Look across northwest Minnesota and other parts of the region, and there aren't many "Mom and Pop" bait shops left. Convenience stores and big box sporting goods outlets often sell bait and other fishing supplies. The Internet also has changed the business, Sue says.

"It's a lot different," she said. "There are more people fishing, but there are more places to go and get things now."

Ask Caesar, and he'll say getting bait has been the most challenging part of the business in recent years.

"This coming year, they say (bait supplies) are going to be terrible," he said.

That's nothing new, Sue says.

"We hear that, and then all of a sudden we've got bait with no problem," she said. "You never know until the ice goes off. I know even talking to (the people) where we go get the leeches, they said the same thing. They used to catch how many pounds a day, and it's down to half of that.

"And then again, you've got to understand, there's a lot more fishermen out there fishing now than there was when we first opened up."

The Red Lake River would be an exception, they say. Fewer people fish the river during open water times since the dam was modified several years ago into a rock-riffle structure that accommodates fish passage.

Previously, the river below the dam concentrated fish and anglers alike.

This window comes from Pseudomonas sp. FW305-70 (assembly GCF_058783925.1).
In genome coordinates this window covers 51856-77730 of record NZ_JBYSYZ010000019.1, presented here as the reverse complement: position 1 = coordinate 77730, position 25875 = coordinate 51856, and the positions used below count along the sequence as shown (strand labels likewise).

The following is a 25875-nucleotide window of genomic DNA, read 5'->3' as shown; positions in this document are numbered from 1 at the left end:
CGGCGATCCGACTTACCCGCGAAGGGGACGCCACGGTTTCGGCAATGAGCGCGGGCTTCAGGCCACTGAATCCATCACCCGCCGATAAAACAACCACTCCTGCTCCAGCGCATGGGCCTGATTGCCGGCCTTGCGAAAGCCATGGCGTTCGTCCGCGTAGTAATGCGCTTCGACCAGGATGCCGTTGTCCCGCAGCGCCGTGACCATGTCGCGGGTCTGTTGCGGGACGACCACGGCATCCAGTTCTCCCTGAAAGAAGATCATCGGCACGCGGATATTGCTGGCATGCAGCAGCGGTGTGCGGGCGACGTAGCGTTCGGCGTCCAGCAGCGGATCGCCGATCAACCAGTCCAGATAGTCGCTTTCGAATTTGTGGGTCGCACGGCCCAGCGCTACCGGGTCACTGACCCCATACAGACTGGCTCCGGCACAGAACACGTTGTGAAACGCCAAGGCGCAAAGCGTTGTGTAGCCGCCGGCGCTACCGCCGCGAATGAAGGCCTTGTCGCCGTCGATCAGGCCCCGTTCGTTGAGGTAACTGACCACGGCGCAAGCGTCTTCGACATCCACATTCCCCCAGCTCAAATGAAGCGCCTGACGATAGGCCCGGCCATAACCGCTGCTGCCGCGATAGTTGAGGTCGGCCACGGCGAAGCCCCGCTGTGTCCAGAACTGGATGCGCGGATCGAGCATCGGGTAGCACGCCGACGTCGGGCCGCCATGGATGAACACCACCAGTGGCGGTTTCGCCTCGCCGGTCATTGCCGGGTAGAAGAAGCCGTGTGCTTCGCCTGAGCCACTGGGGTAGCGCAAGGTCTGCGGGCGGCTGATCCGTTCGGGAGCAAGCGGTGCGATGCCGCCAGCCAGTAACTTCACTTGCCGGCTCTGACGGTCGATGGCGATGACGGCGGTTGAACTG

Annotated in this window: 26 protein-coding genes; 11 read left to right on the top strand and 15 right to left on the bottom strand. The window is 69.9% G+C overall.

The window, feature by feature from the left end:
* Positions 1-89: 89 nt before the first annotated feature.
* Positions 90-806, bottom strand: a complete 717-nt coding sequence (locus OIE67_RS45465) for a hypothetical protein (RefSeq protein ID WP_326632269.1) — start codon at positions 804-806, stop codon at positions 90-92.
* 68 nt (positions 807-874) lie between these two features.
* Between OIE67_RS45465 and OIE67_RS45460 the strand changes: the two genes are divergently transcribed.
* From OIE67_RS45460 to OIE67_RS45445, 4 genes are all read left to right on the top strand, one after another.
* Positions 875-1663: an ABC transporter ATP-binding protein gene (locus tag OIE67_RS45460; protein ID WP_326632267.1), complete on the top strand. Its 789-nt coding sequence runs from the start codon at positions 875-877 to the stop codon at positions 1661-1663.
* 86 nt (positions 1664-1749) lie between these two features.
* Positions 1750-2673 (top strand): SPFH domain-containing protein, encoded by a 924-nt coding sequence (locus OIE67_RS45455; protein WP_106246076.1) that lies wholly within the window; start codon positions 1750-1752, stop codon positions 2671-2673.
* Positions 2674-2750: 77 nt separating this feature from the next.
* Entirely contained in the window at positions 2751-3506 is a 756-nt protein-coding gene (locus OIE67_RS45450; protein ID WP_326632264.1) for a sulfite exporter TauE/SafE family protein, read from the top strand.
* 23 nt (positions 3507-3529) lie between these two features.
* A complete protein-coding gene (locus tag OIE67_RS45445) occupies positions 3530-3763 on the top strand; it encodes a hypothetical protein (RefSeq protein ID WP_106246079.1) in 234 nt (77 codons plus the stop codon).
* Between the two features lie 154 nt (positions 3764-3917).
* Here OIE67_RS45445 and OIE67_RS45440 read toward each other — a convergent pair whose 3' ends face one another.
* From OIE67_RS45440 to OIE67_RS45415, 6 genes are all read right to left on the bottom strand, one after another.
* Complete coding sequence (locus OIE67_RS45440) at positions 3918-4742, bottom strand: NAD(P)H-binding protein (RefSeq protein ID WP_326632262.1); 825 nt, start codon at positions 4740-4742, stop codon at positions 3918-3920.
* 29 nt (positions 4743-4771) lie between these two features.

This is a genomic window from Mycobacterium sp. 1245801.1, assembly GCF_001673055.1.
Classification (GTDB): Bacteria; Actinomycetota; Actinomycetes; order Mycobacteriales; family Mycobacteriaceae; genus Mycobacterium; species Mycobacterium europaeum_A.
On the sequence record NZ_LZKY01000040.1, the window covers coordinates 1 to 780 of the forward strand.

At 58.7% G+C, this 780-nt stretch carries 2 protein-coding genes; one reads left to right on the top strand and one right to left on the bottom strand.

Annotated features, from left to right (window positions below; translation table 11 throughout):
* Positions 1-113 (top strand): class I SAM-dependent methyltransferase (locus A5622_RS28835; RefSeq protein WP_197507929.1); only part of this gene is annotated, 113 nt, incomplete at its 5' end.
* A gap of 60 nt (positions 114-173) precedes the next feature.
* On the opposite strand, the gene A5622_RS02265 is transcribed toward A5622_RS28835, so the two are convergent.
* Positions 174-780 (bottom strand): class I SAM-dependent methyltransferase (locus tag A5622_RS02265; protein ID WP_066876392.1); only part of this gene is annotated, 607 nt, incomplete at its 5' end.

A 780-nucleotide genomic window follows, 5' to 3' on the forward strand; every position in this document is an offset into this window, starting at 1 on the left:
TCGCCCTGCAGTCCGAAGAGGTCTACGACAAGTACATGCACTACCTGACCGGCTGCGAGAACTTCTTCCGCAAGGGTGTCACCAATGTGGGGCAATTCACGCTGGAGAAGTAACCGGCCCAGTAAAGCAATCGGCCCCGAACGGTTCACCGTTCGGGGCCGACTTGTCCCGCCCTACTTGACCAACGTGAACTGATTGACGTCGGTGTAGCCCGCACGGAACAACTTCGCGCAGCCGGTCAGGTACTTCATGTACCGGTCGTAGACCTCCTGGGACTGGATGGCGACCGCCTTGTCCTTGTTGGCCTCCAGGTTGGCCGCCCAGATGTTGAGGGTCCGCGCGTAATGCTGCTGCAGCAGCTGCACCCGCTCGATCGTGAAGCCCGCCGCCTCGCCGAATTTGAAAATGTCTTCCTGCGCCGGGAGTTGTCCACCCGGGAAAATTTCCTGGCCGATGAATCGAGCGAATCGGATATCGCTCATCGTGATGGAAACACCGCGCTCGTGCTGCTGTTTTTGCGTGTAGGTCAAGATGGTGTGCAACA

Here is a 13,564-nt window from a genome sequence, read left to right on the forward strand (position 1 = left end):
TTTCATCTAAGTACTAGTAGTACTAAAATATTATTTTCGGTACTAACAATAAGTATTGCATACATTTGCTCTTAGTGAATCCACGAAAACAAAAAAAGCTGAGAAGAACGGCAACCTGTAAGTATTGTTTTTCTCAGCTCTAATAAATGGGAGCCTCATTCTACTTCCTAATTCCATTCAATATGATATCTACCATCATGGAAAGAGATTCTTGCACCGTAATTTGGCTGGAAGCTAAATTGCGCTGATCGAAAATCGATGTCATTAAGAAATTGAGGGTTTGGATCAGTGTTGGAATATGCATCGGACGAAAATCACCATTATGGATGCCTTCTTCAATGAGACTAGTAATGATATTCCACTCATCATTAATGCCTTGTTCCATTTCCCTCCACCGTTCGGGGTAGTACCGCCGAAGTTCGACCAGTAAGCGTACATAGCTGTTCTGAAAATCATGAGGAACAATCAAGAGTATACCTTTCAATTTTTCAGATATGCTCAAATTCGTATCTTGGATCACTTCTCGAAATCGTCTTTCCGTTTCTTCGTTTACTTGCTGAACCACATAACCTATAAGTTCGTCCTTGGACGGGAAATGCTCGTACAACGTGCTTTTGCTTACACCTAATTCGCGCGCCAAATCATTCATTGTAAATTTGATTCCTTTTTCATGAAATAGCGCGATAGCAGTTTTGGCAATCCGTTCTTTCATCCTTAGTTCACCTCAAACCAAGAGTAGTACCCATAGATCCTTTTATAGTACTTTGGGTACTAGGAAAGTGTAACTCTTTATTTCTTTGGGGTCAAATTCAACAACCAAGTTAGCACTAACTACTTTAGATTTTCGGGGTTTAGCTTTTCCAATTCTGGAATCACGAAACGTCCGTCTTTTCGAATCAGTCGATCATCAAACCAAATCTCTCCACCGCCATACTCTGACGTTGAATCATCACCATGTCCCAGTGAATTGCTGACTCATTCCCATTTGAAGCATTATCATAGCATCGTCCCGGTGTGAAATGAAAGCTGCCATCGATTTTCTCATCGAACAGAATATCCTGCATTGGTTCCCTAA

At the same time, though, more people fish the river through the ice and often with very favorable results. Last weekend, for example, the 227 or so anglers fishing the Ice Buster Daze derby brought more than 700 fish to the scales in three hours.

Suckers and goldeyes, mostly, Sue says, but the top fish for the day was a walleye weighing more than 5 pounds.

That's quite a contrast to some years, when derby anglers catch only a handful of fish, if any.

It was a fitting finale for Ceason's Bait & Tackle, which has sponsored the event basically from the get-go; this year's Ice Buster Daze was the 16th annual.

They'll still be involved, Sue says; just not as bait shop owners.

"It's been an awesome ride," she said. "It would have been fun to stay in (business) longer, but somewhere along the line, you've got to say enough and start enjoying life a little bit."